re: What's your opinion on Coding Bootcamps? VIEW POST

FULL DISCUSSION
 

tl;dr My school helped me get a career in something I'm passionate about, and it was only 7-months. This is a much better alternative to a 4-year degree, which I had already tried (not for programming) and failed at. I would be much more in debt had I gone back instead of going to a programming school, and in less than a year I'm employed and proud of having my first career.

I finished a coding school last month and am very happy with my decision. I had done a year of self-teaching before I tried my chances, and the hardest part was realizing that I would have more debt on top of my student loans. But, because I had explored programming and enjoyed learning through the struggle, I knew this was something I wanted to make a career out of.
I started with FreeCodeCamp and came to realize that I loved the struggle of completing their challenges, and because I remained interested in the content I was able to figure out the challenges and work my way up to more difficult ones. I also enjoyed their active online community, something I didn't have where I lived at the time.
Then I moved and after almost a year I finally applied to a school and was accepted. I chose this school because of their community and because they are a non-profit. It's a seven-month intensive program, and we explored more than just writing code. We talked about soft skills, we worked on group projects so we could experience how that might be in the field, and we learned about programming fundamentals. We were encouraged to have a mentor, which we could choose from a long list of alum who were willing to take their time and use it to teach someone else. And for the professional side we had projects to put on our resumes, assistance with reaching out and connecting with people to learn about company culture before applying and towards the end of the program we focused closely on programming interviews and how to negotiate with your job offers.
I'm very thankful for this program, and I am glad I didn't have to go back to college, which would have put me so much more in debt and I would have to wait four more years before finding a job. And I don't think that when I was college there was a front-end specific program, just CompSci (which, the 101 class taught us Java and almost scared me into not being a developer, though now that I've learned a language I am confident in learning others, but only when I feel that the time is right). I graduated last month, and I started my first job last Monday.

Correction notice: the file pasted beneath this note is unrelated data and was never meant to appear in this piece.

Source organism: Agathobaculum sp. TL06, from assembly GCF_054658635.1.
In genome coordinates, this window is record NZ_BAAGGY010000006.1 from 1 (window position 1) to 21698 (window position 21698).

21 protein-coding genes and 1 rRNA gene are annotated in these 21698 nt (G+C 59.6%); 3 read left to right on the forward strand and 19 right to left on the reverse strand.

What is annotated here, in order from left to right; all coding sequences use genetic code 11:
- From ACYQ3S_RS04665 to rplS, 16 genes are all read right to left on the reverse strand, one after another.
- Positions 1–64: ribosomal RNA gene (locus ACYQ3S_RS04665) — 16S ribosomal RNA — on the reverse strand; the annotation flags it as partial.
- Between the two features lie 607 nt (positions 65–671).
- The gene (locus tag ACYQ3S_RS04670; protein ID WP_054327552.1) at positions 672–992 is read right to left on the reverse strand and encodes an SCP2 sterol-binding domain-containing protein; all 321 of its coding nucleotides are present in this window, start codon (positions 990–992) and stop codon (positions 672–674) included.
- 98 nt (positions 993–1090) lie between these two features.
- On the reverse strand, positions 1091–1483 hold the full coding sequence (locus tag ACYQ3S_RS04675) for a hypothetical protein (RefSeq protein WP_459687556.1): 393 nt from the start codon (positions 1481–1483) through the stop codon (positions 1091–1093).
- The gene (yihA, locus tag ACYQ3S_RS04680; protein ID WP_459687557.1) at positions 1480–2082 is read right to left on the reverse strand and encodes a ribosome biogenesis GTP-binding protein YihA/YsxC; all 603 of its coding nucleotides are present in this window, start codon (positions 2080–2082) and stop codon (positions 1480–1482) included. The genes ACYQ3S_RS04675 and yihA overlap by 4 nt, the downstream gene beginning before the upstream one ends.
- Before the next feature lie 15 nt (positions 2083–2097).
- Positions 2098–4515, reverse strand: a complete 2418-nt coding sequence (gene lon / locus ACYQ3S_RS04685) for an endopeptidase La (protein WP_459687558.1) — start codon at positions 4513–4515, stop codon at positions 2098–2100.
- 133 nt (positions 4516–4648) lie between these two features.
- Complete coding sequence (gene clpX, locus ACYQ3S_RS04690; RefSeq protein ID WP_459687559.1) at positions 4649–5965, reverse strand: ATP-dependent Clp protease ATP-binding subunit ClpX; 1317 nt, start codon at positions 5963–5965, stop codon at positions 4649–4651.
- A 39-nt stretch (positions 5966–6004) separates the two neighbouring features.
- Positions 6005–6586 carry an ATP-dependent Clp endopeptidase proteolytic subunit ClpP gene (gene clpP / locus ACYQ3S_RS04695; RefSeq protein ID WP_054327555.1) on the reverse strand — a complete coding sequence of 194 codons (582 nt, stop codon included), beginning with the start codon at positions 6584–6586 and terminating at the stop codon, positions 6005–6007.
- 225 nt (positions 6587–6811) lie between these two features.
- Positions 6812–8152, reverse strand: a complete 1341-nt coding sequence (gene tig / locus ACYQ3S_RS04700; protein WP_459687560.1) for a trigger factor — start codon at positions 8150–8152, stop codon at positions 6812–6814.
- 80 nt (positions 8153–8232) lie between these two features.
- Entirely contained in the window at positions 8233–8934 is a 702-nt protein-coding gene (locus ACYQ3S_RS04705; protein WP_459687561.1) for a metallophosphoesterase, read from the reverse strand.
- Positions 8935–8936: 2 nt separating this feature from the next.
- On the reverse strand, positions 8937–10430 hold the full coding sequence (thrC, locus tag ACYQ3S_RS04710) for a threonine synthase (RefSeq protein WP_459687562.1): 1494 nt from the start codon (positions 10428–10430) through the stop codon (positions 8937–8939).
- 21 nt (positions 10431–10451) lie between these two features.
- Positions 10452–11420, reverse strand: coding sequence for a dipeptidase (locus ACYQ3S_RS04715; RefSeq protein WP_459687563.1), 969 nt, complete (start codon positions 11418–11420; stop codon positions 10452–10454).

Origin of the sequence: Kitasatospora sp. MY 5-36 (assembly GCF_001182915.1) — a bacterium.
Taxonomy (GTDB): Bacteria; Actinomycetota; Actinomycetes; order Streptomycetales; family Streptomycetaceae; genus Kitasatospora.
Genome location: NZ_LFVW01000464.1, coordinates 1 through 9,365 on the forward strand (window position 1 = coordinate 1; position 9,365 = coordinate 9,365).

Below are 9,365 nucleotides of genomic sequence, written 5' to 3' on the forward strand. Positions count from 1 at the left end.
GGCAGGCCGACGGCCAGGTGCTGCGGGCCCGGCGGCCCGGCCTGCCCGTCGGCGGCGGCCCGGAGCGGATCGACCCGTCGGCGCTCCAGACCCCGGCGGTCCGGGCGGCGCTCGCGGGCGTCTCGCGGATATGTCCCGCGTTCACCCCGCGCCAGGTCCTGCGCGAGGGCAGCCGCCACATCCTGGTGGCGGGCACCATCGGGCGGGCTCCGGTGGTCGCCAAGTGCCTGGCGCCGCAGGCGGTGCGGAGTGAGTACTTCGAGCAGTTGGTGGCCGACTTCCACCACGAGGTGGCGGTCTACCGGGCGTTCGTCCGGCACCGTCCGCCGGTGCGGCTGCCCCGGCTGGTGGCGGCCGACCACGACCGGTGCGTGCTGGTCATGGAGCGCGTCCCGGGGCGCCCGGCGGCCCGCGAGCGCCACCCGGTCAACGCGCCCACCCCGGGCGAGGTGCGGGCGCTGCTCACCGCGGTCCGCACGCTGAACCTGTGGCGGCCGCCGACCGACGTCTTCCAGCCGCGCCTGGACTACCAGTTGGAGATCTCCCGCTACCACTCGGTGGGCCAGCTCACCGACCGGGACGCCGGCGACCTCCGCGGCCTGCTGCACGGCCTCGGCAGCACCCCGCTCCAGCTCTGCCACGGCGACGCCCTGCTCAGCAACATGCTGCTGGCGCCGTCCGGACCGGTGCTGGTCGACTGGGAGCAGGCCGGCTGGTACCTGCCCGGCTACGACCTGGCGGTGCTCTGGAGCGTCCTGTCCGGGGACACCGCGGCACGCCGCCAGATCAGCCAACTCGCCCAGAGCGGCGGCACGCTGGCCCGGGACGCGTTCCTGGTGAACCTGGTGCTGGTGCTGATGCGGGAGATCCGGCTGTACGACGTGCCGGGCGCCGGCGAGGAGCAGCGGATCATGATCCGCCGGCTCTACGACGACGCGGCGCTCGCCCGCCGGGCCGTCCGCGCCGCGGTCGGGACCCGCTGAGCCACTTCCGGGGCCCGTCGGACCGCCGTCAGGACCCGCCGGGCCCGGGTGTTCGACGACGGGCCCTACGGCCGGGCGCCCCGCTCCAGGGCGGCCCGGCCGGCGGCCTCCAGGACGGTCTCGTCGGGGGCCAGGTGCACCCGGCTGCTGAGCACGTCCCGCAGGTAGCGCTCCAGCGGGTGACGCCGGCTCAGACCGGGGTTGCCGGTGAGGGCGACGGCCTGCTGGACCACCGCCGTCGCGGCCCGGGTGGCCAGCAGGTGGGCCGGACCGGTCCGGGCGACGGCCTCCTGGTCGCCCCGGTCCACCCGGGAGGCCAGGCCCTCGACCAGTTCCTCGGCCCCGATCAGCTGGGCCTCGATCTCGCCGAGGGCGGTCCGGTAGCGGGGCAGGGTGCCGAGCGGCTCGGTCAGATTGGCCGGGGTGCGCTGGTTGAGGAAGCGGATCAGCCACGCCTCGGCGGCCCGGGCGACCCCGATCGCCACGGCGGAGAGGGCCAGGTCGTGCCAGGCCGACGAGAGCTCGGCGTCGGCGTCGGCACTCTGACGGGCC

I will say that not everyone has time or is fortunate enough to do that much experimenting with programming before trying to commit to a program like this. Sure, a software development job sounds great because you can make some decent money, but if you don't enjoy it, why pursue it? I knew I genuinely liked programming because I studied it on my own for so long. Also, there aren't many schools like this out there, and some of the people who went through the 3-month boot camps ended up going to my school, because they did not know what to do next. It's sad, but yes, most of those bootcamps are a scam. However, my school actually cares about its students and tries to help them land fulfilling technical careers.

 

Thanks for sharing your experience, it's great to hear you've landed a new role and congratulations on coming so far. It's great to hear you've completed such a balanced course. Soft skills are so important because development is all about collaboration and working with people.

I love the way you say you 'enjoy learning through the struggle'. Part of the reason I enjoy what I do is because it is so challenging. But when you come out the other side and see what you've achieved, how far you've come, it's a great sense of accomplishment.

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